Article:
Why Malaysia’s market woes may soon be over

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Finally, some good news for the country’s real estate sector

The Petronas Towers dominate the skyline in Kuala Lumpur

It is not quite a riches-to-rags story, and it’s hardly likely to bring a tear to the eye of those who take a dim view of real estate agents, but a 2016 report from The Malay Mail Online on how real estate agents took up second jobs to pay their bills offered a stark insight into the sharp end of the Malaysian residential property market lately.

Michael, a 38-year-old realtor, had gone from earning “five figures almost each month” in 2012 to having to supplement his income by driving for ride-sharing service Grab in order to keep up the payments on his car and house.

“My property listings in Bangsar, Damansara and some parts of Johor and Ipoh were doing great,” said Michael with some nostalgia. “I used to sell about two to three high-end properties a month but now I hardly sell one and even if I do, the property would be a mid-range one.”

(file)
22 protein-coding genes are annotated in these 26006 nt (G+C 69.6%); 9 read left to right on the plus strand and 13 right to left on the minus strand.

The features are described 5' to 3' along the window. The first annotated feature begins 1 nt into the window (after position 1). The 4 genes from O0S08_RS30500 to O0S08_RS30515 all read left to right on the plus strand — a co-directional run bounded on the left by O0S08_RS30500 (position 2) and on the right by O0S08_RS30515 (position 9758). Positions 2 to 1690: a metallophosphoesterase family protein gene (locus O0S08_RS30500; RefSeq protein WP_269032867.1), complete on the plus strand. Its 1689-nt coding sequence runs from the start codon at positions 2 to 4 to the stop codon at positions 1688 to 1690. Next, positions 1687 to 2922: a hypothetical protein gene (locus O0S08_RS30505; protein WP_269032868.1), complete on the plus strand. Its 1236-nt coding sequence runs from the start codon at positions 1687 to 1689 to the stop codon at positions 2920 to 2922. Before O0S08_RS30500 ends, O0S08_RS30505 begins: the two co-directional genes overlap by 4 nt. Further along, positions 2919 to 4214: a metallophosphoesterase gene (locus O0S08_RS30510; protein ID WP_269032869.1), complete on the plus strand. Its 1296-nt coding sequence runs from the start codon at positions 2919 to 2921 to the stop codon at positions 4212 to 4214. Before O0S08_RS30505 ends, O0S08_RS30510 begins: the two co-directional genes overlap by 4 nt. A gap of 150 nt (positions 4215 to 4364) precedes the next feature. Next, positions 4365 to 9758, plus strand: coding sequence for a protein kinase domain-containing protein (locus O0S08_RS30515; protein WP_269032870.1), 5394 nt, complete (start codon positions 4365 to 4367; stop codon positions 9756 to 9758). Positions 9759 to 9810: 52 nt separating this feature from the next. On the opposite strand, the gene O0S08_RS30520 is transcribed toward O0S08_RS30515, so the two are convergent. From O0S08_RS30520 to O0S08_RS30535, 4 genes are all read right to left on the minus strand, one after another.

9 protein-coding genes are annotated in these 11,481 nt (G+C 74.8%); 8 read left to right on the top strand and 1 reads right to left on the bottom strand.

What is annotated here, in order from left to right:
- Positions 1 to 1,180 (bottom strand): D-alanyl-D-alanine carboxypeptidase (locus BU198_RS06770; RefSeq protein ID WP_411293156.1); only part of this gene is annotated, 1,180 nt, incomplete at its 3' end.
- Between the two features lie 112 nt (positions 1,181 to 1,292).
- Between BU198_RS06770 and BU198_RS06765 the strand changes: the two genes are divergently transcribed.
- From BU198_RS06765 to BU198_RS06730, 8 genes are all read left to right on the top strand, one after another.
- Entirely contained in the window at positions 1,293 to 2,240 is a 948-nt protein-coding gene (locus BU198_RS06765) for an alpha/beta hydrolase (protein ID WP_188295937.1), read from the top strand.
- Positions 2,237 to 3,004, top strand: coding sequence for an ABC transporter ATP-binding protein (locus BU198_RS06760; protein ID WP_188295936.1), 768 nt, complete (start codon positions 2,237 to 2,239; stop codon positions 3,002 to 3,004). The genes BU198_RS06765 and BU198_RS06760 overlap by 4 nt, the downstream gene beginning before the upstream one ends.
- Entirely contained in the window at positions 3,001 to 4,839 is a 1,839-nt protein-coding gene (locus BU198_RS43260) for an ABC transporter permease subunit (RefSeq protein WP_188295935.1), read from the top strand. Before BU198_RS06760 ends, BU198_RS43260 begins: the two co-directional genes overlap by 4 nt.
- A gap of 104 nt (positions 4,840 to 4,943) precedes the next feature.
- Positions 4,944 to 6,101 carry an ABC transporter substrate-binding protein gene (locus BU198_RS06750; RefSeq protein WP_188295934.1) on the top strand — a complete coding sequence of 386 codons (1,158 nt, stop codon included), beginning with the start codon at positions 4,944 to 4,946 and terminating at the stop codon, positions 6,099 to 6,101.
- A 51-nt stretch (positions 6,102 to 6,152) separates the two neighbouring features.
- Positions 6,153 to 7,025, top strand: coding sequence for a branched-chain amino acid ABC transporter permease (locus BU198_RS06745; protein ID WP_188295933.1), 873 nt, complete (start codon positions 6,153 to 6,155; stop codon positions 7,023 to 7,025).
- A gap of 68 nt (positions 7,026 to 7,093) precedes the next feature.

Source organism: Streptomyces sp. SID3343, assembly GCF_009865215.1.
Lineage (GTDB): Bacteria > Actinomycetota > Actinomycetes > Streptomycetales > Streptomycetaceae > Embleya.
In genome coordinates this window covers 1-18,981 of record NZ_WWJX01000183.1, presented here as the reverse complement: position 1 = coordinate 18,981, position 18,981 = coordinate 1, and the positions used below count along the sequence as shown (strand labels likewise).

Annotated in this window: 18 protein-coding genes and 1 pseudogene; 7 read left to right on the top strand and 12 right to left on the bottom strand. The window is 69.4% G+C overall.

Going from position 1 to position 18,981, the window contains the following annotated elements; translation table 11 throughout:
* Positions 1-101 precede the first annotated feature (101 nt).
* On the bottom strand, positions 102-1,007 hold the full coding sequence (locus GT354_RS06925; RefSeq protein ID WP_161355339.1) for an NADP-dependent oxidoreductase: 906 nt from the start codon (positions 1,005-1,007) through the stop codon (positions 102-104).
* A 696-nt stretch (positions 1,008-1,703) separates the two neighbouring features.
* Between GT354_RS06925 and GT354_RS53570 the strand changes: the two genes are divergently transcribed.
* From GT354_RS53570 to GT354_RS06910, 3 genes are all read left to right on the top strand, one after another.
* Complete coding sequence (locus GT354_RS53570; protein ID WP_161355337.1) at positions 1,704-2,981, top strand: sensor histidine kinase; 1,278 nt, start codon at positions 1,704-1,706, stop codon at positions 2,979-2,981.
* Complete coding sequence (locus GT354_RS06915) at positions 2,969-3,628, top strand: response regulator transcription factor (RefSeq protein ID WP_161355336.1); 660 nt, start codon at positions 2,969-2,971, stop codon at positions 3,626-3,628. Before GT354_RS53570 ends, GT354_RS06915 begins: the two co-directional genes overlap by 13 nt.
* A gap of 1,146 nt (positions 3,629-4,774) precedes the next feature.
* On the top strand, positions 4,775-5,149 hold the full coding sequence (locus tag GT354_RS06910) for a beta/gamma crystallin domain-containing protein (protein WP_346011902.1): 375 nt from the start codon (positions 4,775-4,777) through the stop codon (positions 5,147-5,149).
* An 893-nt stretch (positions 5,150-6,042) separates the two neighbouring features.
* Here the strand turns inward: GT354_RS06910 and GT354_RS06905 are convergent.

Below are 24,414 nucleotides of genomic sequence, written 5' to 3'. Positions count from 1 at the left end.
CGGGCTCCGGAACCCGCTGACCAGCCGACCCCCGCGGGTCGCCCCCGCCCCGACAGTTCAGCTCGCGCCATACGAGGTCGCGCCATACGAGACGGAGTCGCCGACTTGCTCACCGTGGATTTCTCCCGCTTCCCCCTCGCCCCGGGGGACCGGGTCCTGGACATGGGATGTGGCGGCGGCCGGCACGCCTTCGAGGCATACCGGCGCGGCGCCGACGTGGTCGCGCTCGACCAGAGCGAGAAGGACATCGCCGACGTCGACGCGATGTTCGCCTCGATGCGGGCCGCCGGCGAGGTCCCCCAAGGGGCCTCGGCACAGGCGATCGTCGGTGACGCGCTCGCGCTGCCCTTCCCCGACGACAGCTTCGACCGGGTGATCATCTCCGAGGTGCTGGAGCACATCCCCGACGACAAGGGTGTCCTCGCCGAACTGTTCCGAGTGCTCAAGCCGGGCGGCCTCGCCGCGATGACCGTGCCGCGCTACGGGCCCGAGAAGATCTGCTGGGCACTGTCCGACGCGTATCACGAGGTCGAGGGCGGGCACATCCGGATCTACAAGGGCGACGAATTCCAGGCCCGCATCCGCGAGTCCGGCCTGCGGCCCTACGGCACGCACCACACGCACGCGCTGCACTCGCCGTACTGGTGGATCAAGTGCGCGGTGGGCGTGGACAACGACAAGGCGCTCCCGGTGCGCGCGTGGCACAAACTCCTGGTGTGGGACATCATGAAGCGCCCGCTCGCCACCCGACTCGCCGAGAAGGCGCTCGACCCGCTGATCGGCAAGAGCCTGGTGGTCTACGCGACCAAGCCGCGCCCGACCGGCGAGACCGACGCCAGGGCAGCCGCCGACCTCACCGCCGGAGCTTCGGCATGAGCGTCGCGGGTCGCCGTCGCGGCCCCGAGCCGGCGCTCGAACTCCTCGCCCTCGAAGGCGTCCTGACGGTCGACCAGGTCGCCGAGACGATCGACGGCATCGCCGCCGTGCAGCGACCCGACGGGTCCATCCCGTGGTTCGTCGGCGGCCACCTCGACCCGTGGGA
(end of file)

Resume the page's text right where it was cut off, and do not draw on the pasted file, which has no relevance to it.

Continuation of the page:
The official figures would corroborate Michael’s tale of woe. According to Malaysia’s National Property Information Centre (NAPIC), over the course of 2015, residential property transactions slid 4.6 percent in volume and 10.5 percent in value from 2014 levels. New launches also declined by 19.2 percent from to 70,270 units in the same period.

The most recent quarterly figures from NAPIC, meanwhile, show that the gloomy trajectory has steepened in the first three months of 2016. Transactions were down 16.6 percent from the same period in 2015 and down 15.7 percent from the last quarter of 2015.

With oil prices slumping worldwide  and the ringgit now Asia’s worst performing currency, the oil-exporting country’s economy is faltering. The GDP declined from USD10,737 per capita in 2014 to USD10,222 in 2015.

Prem Kumar, executive director of Jones Lang Wootton, suggests however that these grim economic conditions counter intuitively give some cause for comfort to those involved in the property market.

“What is important coming out of this is that we have been accustomed to all of this for the last two years at least,” he says. “If these macro issues over the last couple of years have all been factored in, surely if the market was going to have a major issue, it would have done so by now.”